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Due to our internal software, I would like to be able to keep a number of virtual machines which have the first fifteen characters identical, and using the subsequent characters to maintain a unique hostname for each VM. This, of course, means that there will conflicts in NETBIOS. I am not interested in this, because I intend that we will ignore NETBIOS wherever possible, and use TCP/IP networking.

The message you get when you use a host name of greater than 15 characters seems to imply that this is a valid configuration, but will have problems for older machines (which is WfW / Windows 9x). But, of course, I am getting a few errors that I just want to ignore. I would like to ignore the message box that appears before logon, saying "Duplicate name exists.". This is preventing me from being able to automate the VMs.

As a "nice to have", I would also like to be able to use standard Windows networking e.g. \\SERVERNAME\SHARE, without having to use the server's IP address.

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You should find life easier if you explicitly turn off NetBIOS over TCP/IP. You can do this from the WINS tab of Advanced TCP/IP Settings, or via your DHCP server.

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Thanks, Harry, that's the answer! –  Mark Bertenshaw Nov 22 '11 at 12:06

I would also like to be able to use standard Windows networking e.g. \\SERVERNAME\SHARE

This uses NetBIOS. You'd have to use \\Servername.domain.tld\share instead.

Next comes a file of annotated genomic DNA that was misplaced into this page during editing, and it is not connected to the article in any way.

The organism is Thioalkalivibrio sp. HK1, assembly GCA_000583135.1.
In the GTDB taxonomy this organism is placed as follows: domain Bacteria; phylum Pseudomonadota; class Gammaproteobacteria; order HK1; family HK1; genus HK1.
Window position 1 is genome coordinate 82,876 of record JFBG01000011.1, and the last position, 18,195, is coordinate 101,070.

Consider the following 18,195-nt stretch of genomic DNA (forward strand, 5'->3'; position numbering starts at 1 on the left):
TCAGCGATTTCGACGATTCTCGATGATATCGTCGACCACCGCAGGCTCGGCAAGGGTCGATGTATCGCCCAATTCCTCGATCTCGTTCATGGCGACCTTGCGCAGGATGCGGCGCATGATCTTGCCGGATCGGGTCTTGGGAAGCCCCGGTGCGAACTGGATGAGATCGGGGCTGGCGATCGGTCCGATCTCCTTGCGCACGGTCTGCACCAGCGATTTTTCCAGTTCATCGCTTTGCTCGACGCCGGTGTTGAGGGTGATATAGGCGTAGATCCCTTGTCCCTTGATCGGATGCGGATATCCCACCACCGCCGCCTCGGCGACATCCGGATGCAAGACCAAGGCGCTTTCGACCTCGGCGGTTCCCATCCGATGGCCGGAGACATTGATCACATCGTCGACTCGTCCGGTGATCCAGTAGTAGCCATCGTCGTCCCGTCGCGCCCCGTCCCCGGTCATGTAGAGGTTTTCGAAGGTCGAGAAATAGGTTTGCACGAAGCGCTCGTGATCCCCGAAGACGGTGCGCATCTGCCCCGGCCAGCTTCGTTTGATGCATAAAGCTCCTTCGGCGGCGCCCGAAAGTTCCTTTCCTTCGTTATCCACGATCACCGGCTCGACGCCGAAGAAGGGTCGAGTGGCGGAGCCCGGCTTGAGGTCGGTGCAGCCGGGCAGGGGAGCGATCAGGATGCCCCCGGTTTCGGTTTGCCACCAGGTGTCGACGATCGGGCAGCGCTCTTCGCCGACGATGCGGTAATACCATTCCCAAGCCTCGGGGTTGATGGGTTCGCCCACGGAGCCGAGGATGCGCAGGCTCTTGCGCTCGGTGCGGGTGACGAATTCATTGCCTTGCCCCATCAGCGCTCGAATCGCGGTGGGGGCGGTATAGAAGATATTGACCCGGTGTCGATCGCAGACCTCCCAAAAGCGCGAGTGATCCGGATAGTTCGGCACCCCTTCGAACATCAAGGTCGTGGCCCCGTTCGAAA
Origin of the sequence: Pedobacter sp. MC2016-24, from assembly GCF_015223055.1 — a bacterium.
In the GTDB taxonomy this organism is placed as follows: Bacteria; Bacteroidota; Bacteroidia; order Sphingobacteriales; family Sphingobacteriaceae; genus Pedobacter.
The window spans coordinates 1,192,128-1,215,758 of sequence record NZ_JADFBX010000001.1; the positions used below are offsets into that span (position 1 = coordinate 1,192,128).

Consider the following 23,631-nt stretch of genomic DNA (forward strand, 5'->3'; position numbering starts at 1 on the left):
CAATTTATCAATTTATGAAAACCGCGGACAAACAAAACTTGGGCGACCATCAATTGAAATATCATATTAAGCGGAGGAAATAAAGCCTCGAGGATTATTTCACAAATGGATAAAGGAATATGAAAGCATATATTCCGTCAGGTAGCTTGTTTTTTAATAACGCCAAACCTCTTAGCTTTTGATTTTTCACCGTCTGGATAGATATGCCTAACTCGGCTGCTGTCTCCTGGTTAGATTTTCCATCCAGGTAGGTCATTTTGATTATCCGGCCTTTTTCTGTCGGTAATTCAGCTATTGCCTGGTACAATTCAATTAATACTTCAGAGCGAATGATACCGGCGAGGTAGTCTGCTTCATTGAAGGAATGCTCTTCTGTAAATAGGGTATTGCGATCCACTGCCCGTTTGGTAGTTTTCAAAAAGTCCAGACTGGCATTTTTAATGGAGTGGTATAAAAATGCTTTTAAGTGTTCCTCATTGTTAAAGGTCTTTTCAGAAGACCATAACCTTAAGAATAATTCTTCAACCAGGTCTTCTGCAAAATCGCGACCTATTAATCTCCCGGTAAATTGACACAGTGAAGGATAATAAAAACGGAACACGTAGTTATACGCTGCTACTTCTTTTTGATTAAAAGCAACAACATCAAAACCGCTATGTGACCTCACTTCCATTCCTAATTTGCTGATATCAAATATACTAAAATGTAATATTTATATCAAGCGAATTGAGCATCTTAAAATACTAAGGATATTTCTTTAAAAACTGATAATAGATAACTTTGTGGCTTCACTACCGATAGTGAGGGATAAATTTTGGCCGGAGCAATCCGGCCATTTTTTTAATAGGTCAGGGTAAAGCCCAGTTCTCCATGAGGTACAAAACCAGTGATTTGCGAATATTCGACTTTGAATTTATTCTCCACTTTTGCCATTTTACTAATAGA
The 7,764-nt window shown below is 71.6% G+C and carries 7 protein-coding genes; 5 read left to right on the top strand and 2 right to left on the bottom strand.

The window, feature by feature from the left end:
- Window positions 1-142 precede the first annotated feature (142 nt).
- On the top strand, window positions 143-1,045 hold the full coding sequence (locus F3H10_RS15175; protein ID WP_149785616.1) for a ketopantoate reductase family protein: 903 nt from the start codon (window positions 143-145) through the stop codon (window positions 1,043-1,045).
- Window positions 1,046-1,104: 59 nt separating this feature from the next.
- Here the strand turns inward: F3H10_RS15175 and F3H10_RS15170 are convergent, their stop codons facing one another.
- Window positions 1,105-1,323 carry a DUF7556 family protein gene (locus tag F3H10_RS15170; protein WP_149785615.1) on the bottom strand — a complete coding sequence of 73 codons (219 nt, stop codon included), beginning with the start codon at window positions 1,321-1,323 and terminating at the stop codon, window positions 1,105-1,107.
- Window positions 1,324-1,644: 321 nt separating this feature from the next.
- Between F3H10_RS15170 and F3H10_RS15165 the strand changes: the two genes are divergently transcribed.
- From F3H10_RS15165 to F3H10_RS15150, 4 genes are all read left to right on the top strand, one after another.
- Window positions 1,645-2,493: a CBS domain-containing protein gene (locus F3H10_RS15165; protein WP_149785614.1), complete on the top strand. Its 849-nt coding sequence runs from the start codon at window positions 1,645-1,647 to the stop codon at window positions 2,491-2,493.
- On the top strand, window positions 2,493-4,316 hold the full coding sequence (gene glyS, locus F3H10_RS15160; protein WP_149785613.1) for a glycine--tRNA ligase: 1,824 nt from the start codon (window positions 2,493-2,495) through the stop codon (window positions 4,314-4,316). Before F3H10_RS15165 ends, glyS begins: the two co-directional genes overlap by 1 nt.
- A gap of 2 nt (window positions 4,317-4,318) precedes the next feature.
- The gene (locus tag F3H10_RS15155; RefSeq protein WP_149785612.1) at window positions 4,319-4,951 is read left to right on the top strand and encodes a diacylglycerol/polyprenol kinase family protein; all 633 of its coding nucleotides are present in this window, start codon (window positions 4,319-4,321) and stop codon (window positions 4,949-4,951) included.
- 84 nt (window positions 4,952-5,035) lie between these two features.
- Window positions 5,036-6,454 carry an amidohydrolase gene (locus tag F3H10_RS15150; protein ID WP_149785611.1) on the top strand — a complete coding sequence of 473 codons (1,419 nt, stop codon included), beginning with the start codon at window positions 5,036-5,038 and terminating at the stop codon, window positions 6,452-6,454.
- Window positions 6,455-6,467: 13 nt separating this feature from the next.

On top of that, I think that it would break a lot of applications that don't use FQDN in their queries to other machines. Unless you have a legitimate compelling reason to have the first 15 characters be the same, and it's not just for convenience, I would avoid it at all costs. There's too much legacy code around to ignore it.

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Well I never - I didn't know you could use the FQDN. On the other hand, that's my fault for not trying it :-) I'm not too worried about breaking apps that don't use FQDN: I am only using the VM to test an application in development, and that only uses TCP/IP networking. As for convenience - just believe me, this configuration will save us a lot of time. I just need to know how to get rid of that wretched dialogue box! –  Mark Bertenshaw Nov 21 '11 at 15:00
    
You can use unqualified names without NetBIOS. You just need to make sure that the relevant DNS domain is in your DNS search path. –  Harry Johnston Nov 22 '11 at 2:03

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